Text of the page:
Investments  

Matthews puts stamp on UK Alpha Plus

Schroders’ Philip Matthews will keep the Alpha Plus brand on the fund he assumed from Richard Buxton in spite of a significant change in strategy.

Mr Matthews took over the fund in October 2013 after joining from Jupiter as the permanent replacement for Mr Buxton on Schroders’ flagship UK Alpha Plus fund, following the latter’s move to Old Mutual Global Investors.

Mr Matthews has set about overhauling the portfolio to fit the successful process that he employed for seven years in charge of Jupiter’s £365m Growth & Income fund.

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In spite of the managers’ differing styles, he said he is “very comfortable” with the Alpha Plus title, which applies to five of Schroders’ equity products.

“Alpha funds have historically been marketed as very concentrated funds – in order to be an alpha fund, you’ve got to have a small number of very high conviction ideas,” he said.

“[I want to] generate alpha through high risk-adjusted returns. That can be done in different ways, but I want it to be consistent in rising and falling markets. If you look at the historic alpha of my old fund over a long period of time, it was very high without lots of market risk.”

Mr Matthews said he is “a long way through” the process of adapting the Schroder UK Alpha Plus fund. This has involved selling and reinvesting roughly 40 per cent of the fund’s assets, and reducing “stock-specific risk” by increasing the number of holdings.

The manager has sold down a number of the portfolio’s most cyclical, domestically focused companies and moved to a more defensive position. But he emphasised this was a reflection of his view of markets and valuations, not a comment on Mr Buxton’s strategy.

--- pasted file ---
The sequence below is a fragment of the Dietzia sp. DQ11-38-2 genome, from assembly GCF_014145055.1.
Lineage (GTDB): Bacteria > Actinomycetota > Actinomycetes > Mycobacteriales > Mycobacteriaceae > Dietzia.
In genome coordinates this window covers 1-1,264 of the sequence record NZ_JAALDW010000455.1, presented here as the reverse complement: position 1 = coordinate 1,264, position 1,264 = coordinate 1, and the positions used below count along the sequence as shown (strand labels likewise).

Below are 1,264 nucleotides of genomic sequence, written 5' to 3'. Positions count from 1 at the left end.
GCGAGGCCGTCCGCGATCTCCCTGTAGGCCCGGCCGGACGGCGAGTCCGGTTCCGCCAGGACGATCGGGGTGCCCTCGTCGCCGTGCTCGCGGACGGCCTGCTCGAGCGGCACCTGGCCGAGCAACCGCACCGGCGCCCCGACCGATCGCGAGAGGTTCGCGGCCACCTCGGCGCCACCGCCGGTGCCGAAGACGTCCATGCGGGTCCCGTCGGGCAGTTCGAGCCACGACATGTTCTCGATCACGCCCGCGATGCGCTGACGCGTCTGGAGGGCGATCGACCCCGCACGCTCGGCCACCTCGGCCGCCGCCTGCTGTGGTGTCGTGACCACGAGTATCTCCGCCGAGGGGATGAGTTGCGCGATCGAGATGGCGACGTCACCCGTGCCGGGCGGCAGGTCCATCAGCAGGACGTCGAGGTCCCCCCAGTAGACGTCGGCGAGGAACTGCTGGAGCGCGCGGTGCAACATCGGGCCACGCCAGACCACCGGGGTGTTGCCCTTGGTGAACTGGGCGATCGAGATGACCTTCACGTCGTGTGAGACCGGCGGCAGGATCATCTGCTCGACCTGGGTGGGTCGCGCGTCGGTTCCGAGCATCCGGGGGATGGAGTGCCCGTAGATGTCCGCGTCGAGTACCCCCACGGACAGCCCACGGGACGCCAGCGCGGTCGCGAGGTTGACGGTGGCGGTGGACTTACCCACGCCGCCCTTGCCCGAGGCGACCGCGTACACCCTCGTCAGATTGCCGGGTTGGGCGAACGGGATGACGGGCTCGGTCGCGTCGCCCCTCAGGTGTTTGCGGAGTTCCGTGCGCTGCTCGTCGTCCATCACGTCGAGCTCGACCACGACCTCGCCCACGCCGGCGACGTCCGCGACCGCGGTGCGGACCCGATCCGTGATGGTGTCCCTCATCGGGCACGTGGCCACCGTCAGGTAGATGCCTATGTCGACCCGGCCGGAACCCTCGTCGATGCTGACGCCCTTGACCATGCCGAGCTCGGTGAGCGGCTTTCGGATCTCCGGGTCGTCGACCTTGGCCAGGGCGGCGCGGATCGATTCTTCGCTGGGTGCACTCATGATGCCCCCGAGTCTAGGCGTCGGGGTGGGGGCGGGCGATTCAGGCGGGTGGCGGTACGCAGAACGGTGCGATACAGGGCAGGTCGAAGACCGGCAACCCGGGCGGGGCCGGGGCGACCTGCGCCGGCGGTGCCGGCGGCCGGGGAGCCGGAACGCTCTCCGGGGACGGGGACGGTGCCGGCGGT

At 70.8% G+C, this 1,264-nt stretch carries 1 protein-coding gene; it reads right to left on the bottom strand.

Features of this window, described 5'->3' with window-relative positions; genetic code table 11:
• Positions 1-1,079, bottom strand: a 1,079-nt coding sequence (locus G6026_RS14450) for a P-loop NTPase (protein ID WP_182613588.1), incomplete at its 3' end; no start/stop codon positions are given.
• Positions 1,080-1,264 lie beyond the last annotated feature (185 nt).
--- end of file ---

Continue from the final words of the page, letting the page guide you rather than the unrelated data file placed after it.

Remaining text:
“Having been out of the market [since leaving Jupiter] and come back in, I felt these areas had done very well and had been a good place to be since 2012. You don’t want to have such a big exposure at a time when there are potentially more headwinds,” he said.

Among Mr Matthews’ chief concerns is the effect of a Chinese economic slowdown on wider global markets.

The manager said: “One concern is the extent to which China can continue as an engine of global growth without any hiccups, and the extent to which that is linked to US tapering and emerging market currencies. There has been some slowdown in demand, but does that get incrementally worse?”

In the seven years Mr Matthews ran the Jupiter Growth & Income fund, from April 2006 to April 2013, it ranked in the top 10 per cent of funds in the ultra-competitive IMA UK All Companies sector, with a 76.2 per cent return. In the same period, Richard Buxton’s Schroder UK Alpha Plus fund gained 62.7 per cent.